Published Nov 4, 2002
I think the bashing stems from the fact that nursing is so fragmented. What other profession do you know where it's fragmented into 3 distinct categories, yet generalized by the public? When I ask people their profession, they say "I'm a nurse". Yet when probed deeper, you find out that they are an LPN or a CNA. In my own opinion, and if I were king, I would do away with the LPN curriculum, and require all future nurses to be RN, BSNs. Why?? Because when you raise the standards of a profession, you can command more money, and command more respect from the public as they know you went through lengthy formal education as opposed to a one year community college course.
Nurses whine and complain about their salary, lack of support, heavy assignments, etc. But they brought it all on themselves by having incompetent lobbyists and unqualified personnel in Washington, the ANA, and the NLN. Such regulatory boards are primarily run by women. The AMA is run by men. Look at the difference in pay and respect. Wake up, people! Raise the standards of your profession and let the public know we're not just professional butt wipers and glorified baby sitters!
Talk to your local state representative today! Demand new blood in the ANA and NLN! Make a difference in your profession! Go back to school and get your BSN or higher! RAISE THE STANDARDS!
I think one of the greatest problems in nursing today is the attitude that "I didn't go to nursing school to empty bedpans". I consider the basic personal care functions my best opportunity to do a thorough functional assessment. I can rarely tell a person's status as well with a few questions and a stethoscope to the chest as I can from watching/helping to get out of bed and go to the bathroom.
LPNs strengthen nursing through their knowledge and willingness to provide care. RNs who cry that we aren't as influential as MDs because they're men and we're women weaken us.
While we are on the topic of everybody should be at the top level of their profession...
I think we should fire all the teachers that are teaching our children at our Grade, Junior and high schools. They are "only" B.S. graduates of whatever unimportant college they attented. Why should me have mere BSE teach our children if there are people with masters degrees, or even Ph. D.'s out there. By making every teacher have a doctorate degree we will ensure a higher level of performance at our school, and at the same time drive up the taxes we have to pay to teach our children.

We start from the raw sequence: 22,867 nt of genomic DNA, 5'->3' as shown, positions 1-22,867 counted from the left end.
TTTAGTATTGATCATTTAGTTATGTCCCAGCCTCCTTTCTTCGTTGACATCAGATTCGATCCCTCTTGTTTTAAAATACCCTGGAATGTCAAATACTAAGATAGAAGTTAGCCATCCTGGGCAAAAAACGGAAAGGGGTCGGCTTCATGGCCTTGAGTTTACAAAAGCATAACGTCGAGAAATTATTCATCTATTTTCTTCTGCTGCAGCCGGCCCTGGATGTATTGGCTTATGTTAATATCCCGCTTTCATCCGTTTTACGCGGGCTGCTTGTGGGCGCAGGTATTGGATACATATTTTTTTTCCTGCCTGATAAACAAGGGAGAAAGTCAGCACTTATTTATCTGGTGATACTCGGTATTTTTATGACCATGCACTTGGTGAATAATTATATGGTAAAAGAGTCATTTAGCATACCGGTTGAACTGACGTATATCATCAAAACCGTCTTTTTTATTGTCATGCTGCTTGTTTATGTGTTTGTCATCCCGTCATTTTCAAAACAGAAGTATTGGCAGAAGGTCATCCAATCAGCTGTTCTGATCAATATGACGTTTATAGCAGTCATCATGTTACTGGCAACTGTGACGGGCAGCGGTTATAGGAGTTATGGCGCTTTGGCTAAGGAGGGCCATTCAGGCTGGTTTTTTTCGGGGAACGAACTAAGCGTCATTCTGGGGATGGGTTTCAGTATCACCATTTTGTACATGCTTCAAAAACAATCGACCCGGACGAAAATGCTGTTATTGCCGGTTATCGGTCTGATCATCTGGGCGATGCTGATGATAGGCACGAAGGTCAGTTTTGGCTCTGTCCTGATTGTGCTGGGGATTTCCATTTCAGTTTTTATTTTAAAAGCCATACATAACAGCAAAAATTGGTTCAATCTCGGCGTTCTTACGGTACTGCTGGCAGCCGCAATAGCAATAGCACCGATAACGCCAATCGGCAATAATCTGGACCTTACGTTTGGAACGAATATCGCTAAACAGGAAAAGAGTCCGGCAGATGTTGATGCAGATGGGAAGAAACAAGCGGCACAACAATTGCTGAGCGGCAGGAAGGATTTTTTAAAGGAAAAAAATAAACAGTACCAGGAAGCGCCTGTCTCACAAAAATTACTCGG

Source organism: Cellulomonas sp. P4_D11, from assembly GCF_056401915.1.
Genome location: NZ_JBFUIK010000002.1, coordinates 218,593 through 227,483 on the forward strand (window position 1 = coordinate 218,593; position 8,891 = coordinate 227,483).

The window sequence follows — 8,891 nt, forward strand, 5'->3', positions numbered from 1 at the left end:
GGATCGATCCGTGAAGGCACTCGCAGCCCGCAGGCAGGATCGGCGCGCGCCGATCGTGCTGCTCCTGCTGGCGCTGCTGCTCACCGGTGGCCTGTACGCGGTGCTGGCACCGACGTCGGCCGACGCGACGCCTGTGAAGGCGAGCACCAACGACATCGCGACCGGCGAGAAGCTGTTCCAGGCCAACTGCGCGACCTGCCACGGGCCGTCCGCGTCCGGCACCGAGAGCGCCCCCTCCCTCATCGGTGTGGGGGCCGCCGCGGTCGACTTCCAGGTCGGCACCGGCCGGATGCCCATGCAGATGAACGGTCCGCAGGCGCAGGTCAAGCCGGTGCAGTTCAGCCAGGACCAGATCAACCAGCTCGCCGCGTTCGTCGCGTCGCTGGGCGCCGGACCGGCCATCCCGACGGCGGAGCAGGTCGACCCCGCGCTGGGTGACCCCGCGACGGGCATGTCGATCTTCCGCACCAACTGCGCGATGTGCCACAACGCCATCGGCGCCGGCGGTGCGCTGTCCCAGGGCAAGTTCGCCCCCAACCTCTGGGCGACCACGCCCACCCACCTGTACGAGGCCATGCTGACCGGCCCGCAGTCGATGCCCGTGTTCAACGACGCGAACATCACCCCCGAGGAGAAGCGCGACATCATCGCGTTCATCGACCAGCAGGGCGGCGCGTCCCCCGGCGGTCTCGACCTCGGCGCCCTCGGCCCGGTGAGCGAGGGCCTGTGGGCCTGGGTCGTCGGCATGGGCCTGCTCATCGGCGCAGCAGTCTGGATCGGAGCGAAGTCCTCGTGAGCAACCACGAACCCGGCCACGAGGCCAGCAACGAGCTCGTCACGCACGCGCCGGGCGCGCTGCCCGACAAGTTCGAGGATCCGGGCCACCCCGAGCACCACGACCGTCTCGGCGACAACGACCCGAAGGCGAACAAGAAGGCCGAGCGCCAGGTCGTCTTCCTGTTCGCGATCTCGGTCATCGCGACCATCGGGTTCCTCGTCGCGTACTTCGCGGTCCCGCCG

Putting this little scenario aside.
By making everyone be an BSN RN is not going to make us have higher salaries, matter of fact they will go down. Basic principle of Economics. RIght now we have CNA's, LPN's and RN's (other states have CMA's, AUA's and everything in between). Right now if a facility wants to have that RN running around they have to find that one person that actually has the education required to be an RN. Since there are less of them they can demant more money. If everyone is an RN the supply of RN's is high, so you don't have to pay them that much. The one and only reason nurses don't get paid much is because we let them pay us so little.
And when you are sick and go to the hospital. Why would you want to pay $30 dollars to an RN if the only thing you ever needed help with is taking your pill and changing clothes, something the CNA and LPN could have done for $20 combined.
Why have soldiers, lets make them all generals. Why have McDonalds teenagers, lets make them all culinary chef's.....
Seperation is part of the job. We have PT, OT, and RT, lets just all make them just "T"s one of them could do it all and demand more money.
Sorry for my rant.
I think it is silly! Its been around a long time and only silly people would do it.
"In my own opinion, and if I were king, I would do away with the LPN curriculum, and require all future nurses to be RN, BSNs. Why?? Because when you raise the standards of a profession, you can command more money, and command more respect from the public as they know you went through lengthy formal education as opposed to a one year community college course."
My, My what a non-novel approach. It's been tried, it didn't work, there is no point in going there again. What exactly do think the "N" in LPN stands for? It stands for Nurse, as in Licensed NURSE. Unlike CNAs, LPNs are NOT nurse extenders they are NURSES. As someone who has been a LPN and has recently become a RN I can tell you straight out that a stance such as what you advocate is what has been damaging our profession. We can't expect others to take us seriously because we are mired in the "my school is better than yours" crap rather than pulling together. We can't get ahead because of infighting caused by well meaning, but mal-informed, statements such as the one above. Face it; most of bachelor's degree has NOTHING to do with Nursing. I remember the irritation I felt at having to take courses like Art Appreciation or History that had ZERO impact on my Nursing Skills. The really good LPN curriculums teach NURSING at the same level as the RN curriculums. Yes, I know, what I speak is blasphemy in the eyes of many folks who read these boards. But the truth is I learned NOTHING new, pertaining to Nursing, pursuing my BSN that I didn't learn in LPN school. We need to drop the pointless infighting and start pulling together as a profession.